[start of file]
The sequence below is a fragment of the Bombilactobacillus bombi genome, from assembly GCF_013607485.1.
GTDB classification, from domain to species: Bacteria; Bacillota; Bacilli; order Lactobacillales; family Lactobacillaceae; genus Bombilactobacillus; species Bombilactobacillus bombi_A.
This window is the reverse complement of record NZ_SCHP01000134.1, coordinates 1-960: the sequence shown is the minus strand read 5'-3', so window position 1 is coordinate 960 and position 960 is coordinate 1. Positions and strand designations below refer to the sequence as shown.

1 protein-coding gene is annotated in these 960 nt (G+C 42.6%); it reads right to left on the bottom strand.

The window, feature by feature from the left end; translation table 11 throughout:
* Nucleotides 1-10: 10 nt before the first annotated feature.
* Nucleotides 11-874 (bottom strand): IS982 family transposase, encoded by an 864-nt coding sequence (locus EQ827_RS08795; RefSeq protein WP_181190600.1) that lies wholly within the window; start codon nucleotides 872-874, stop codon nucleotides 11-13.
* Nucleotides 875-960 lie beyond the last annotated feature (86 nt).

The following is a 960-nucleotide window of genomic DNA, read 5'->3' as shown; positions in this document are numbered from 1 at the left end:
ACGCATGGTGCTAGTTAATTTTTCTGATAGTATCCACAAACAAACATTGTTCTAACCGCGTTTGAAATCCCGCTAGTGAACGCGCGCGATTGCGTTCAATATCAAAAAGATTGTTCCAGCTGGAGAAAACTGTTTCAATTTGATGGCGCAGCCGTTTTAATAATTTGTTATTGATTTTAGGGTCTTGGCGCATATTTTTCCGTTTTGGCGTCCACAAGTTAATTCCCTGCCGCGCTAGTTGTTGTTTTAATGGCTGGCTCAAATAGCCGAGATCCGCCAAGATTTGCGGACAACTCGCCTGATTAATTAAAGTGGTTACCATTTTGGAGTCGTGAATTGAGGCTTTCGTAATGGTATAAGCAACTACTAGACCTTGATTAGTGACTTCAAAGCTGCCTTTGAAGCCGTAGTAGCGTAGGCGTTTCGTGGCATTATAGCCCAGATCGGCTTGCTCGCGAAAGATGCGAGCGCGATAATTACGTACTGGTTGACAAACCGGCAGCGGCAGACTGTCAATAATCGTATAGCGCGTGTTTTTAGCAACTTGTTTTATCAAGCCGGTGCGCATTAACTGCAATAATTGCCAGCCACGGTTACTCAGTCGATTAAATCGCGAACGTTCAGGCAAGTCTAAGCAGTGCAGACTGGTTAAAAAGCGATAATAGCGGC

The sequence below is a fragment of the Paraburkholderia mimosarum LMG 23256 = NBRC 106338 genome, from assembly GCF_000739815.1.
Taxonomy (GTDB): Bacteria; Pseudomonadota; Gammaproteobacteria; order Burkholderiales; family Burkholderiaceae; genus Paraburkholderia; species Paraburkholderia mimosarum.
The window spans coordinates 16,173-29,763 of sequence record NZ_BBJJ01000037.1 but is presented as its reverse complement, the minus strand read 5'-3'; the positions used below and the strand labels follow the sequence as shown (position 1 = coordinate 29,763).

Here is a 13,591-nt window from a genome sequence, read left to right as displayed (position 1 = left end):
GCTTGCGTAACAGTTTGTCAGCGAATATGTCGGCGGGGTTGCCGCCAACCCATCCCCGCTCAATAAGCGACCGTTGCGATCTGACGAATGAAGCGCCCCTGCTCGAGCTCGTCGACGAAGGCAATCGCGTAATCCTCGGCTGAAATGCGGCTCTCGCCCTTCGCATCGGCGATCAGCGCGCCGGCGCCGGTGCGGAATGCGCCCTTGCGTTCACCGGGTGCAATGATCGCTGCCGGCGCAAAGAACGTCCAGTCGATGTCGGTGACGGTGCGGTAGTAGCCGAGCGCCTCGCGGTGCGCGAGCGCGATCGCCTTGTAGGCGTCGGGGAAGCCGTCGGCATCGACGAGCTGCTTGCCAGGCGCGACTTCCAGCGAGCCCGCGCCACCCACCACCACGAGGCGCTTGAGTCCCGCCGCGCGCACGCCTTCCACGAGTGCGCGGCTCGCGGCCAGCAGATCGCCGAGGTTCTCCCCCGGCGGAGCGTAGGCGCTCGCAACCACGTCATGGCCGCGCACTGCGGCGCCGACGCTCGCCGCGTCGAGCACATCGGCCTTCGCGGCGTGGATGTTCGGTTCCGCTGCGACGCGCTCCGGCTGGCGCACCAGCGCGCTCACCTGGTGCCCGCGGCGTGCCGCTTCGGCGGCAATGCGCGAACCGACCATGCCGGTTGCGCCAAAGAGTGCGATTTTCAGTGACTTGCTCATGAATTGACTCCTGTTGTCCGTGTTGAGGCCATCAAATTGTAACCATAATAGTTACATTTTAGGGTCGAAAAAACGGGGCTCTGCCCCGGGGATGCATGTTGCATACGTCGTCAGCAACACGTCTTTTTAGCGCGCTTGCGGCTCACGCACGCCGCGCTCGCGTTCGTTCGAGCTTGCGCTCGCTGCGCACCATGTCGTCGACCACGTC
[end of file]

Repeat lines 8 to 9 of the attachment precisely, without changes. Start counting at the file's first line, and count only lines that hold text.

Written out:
* Nucleotides 875-960 lie beyond the last annotated feature (86 nt).

The following is a 960-nucleotide window of genomic DNA, read 5'->3' as shown; positions in this document are numbered from 1 at the left end: